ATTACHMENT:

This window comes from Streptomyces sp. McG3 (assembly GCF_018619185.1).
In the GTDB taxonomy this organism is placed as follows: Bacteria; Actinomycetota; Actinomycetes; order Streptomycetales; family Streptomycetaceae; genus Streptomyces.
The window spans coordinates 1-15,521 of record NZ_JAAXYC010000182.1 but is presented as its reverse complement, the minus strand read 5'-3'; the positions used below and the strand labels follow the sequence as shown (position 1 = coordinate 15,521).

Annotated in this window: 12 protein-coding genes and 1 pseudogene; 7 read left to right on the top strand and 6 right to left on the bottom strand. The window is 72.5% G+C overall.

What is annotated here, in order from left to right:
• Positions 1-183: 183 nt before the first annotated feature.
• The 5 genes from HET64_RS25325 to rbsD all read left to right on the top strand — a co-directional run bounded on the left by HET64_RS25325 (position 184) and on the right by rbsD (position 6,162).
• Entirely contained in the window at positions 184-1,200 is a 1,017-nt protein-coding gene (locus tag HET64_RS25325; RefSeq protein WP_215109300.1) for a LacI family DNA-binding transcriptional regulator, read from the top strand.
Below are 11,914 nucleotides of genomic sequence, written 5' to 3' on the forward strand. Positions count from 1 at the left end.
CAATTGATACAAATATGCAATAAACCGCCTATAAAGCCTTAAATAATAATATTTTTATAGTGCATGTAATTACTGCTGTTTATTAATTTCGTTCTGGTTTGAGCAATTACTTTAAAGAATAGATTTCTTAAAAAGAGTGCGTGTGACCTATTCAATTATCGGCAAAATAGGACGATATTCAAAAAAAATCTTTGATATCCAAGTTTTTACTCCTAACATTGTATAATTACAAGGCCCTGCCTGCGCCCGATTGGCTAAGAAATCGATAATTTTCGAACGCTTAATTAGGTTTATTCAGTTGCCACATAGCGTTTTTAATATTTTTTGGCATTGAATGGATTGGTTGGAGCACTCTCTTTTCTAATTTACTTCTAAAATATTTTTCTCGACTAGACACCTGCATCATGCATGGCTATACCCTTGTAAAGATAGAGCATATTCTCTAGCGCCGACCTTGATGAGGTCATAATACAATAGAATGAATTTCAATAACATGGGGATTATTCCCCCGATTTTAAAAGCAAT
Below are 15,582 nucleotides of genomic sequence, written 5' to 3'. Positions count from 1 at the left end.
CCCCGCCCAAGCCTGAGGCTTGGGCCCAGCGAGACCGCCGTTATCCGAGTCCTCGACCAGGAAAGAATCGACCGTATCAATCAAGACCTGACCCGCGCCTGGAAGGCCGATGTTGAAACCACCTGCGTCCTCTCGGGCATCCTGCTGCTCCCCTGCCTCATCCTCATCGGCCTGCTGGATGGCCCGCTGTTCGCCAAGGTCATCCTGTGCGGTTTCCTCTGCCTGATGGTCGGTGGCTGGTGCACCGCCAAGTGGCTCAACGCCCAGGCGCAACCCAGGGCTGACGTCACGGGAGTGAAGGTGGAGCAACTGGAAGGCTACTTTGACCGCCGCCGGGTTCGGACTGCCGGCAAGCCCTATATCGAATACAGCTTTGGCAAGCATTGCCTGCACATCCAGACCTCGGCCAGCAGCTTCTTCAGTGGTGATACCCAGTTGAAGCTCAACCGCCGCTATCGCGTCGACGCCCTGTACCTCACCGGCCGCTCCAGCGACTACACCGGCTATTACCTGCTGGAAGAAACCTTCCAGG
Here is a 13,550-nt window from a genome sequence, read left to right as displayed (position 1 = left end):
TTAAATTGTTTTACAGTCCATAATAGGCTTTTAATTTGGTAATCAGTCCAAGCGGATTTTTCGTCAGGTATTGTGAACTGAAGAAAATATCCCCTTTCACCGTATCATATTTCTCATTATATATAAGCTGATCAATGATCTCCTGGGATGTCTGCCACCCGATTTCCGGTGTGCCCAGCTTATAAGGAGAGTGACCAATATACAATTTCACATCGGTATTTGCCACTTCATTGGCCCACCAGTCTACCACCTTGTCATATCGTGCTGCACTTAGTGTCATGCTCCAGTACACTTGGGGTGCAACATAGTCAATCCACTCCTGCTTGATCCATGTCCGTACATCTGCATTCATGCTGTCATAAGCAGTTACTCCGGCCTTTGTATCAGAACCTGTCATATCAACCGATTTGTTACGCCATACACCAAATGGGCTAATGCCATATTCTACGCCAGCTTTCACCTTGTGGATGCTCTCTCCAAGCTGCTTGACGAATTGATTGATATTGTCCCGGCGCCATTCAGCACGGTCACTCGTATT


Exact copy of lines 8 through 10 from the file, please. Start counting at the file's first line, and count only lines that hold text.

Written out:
• Entirely contained in the window at positions 184-1,200 is a 1,017-nt protein-coding gene (locus tag HET64_RS25325; RefSeq protein WP_215109300.1) for a LacI family DNA-binding transcriptional regulator, read from the top strand.
Below are 11,914 nucleotides of genomic sequence, written 5' to 3' on the forward strand. Positions count from 1 at the left end.
CAATTGATACAAATATGCAATAAACCGCCTATAAAGCCTTAAATAATAATATTTTTATAGTGCATGTAATTACTGCTGTTTATTAATTTCGTTCTGGTTTGAGCAATTACTTTAAAGAATAGATTTCTTAAAAAGAGTGCGTGTGACCTATTCAATTATCGGCAAAATAGGACGATATTCAAAAAAAATCTTTGATATCCAAGTTTTTACTCCTAACATTGTATAATTACAAGGCCCTGCCTGCGCCCGATTGGCTAAGAAATCGATAATTTTCGAACGCTTAATTAGGTTTATTCAGTTGCCACATAGCGTTTTTAATATTTTTTGGCATTGAATGGATTGGTTGGAGCACTCTCTTTTCTAATTTACTTCTAAAATATTTTTCTCGACTAGACACCTGCATCATGCATGGCTATACCCTTGTAAAGATAGAGCATATTCTCTAGCGCCGACCTTGATGAGGTCATAATACAATAGAATGAATTTCAATAACATGGGGATTATTCCCCCGATTTTAAAAGCAAT